Decorative image

Subscribe to Adam’s Insiders

You’ll receive one email per day sharing ideas, insights and challenges to help you create and sell what matters, for the betterment of your cause.


We promise not to spam you, track any identifiable activity on our website, or use email open/click activity. Privacy Policy

Contact Us


All posts from August 2020

Post thumbnail

994: What Is a Sales Call?

No, I don’t mean the kind we’re all used to receiving.

Beyond the pushy peddling of wares we don’t need.

Beyond “Hello Mr. Prospect.”

What is a value-based, help-people-move-forward, “I’m so glad you called” type of sales call, really?

In our teams, we’ve found that it’s the asking of (and helping find answers to) four questions:

#1: Where do you want to go? If you don’t know where you want to go, you can’t get there. If we don’t know where you want to go, we can’t help. Just helping to find answers to this question is, in itself, hugely valuable.

#2: Why do you want to go there? If you don’t know why you want to go there, you may find it’s not where you truly want to go… or that there are other destinations that could create equal or greater results with a fraction of the effort. Finding the answer to this question is perceived by some as a breakthrough in and of itself.

#3: How are you going to get there? If you don’t know how to get there, you may find the right path, or you may take convoluted and inefficient paths with marginalising or unethical advisors. Painting a clear, simple path to the goal is also hugely valuable.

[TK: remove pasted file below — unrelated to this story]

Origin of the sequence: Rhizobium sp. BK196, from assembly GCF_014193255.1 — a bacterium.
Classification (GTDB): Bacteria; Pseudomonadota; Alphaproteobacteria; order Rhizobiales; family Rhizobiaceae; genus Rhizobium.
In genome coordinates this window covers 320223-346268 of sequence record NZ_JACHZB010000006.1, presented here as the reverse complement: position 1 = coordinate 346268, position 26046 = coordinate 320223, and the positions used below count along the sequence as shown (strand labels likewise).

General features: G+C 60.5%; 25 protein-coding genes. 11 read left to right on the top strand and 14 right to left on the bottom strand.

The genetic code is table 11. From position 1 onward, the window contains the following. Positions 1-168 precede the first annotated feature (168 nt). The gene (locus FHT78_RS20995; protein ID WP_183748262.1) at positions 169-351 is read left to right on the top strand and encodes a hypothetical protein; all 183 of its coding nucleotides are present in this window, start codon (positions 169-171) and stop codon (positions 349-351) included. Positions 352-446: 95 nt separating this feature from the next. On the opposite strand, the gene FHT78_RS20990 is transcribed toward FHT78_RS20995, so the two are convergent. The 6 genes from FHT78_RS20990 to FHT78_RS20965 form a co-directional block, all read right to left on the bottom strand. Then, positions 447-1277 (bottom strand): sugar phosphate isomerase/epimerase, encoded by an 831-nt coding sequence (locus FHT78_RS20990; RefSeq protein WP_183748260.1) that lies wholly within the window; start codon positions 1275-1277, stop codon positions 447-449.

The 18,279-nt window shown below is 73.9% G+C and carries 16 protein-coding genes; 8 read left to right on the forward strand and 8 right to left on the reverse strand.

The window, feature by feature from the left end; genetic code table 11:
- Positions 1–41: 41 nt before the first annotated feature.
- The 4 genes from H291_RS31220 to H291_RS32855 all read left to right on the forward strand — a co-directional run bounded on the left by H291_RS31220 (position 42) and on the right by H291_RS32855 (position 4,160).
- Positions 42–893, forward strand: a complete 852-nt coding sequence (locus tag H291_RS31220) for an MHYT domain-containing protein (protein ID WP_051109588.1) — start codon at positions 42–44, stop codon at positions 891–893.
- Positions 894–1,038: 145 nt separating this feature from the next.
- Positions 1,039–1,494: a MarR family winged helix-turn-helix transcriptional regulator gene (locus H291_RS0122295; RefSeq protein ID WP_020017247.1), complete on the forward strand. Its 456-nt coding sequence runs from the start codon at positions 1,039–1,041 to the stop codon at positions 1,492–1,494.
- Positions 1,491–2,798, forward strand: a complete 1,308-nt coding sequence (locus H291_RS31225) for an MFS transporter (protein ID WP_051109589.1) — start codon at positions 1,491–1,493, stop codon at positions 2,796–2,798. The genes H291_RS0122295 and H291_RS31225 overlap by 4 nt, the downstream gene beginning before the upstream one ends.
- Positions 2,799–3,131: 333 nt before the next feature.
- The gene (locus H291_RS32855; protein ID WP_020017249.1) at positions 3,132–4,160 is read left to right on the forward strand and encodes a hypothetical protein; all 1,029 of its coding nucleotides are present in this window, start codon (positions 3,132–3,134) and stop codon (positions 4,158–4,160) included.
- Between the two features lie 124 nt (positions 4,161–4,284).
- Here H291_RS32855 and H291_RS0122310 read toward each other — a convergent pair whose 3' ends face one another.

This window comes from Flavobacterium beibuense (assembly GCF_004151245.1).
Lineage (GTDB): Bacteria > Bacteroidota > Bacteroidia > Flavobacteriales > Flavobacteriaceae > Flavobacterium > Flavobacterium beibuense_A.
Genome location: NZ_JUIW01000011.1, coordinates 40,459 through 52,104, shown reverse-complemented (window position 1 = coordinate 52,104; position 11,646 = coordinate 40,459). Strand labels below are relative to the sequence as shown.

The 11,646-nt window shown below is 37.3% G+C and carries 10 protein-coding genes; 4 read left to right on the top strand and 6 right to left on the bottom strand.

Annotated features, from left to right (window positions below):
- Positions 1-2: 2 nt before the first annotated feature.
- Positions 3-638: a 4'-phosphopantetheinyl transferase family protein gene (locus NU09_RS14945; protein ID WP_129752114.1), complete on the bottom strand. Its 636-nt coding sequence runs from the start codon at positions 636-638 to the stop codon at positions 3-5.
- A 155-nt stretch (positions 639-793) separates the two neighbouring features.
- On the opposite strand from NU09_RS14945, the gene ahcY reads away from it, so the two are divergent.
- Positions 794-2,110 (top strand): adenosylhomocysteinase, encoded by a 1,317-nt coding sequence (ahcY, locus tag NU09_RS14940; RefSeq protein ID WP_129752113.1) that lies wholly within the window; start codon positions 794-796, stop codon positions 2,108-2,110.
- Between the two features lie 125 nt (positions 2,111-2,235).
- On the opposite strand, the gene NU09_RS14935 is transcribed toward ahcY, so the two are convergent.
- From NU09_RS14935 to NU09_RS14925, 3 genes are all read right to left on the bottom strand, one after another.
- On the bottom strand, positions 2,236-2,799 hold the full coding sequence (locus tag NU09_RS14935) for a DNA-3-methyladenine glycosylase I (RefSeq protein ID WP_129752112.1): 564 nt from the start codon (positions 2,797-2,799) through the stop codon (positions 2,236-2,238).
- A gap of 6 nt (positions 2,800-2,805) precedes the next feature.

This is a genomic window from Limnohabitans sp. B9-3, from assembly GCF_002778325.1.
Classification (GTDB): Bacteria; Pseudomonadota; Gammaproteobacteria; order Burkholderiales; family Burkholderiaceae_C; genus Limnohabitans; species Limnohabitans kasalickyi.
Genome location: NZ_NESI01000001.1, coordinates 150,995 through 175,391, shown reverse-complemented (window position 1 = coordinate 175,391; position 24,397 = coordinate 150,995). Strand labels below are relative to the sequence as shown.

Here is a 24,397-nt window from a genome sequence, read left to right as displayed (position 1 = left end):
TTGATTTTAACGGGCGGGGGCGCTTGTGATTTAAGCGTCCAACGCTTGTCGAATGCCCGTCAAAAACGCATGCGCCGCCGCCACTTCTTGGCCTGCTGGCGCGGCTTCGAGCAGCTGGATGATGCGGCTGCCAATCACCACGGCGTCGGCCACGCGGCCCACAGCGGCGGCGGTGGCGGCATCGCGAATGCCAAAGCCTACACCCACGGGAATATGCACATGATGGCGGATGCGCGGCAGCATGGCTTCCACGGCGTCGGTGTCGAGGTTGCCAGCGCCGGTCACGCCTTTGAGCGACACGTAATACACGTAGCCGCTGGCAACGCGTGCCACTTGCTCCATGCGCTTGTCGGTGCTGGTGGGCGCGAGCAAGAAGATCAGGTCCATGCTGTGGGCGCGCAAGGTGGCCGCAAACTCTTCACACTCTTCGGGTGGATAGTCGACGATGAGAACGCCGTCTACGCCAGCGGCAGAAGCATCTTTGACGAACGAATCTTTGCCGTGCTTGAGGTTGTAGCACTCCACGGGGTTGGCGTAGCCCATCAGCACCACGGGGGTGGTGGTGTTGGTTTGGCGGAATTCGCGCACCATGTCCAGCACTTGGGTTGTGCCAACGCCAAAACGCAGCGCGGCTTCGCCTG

#4: Do you want my help getting there? If you don’t, you have the path now. You’re welcome. If you want help, allow us to qualify you for either what we’ve created ourselves or prepared for you through our network of trusted partners. Either answer is acceptable, but the latter is usually more popular since it follows the 3 prior questions.

A sales call asks the right questions, creates clarity of thought, and looks for ways to move forward. None of those things are ‘pushy’ nor do they ‘peddle’.

Excited about sales calls yet?

Post thumbnail

993: Tui Shou Marketing

Ever watched a performance of ‘Tui shou’?

You’ll find a video of two individuals practicing “push hands” tai chi, moving slowly in response to the actions of each other.

Those actions aren’t forceful, combative reactions designed to overpower an opponent. They’re complimentary, harmonising responses designed to guide a participant.

What a beautiful metaphor for marketing.

Marketing activities shouldn’t be about forceful reactions to user behaviour. Businesses and individuals engaged in marketing practices aren’t engaged in combat, yet most marketing vernacular is combative. “Who’s the ‘target’? What ‘campaign’ is active? What ‘competitive intelligence’ have you developed this month?”

Marketing activities should be about complimentary, harmonising responses designed to guide people. Helping people move from where they are, where they want to be. No force is applied, only the realignment of energy exerted by those trying to create change.

How could your marketing work be a little less combative, and a little more “Tui shou”?

Post thumbnail

992: Patience Vs Stubbornness

Apparently, Warren Buffett’s favorite investment holding period is “forever.”

Does that make him patient, or stubborn?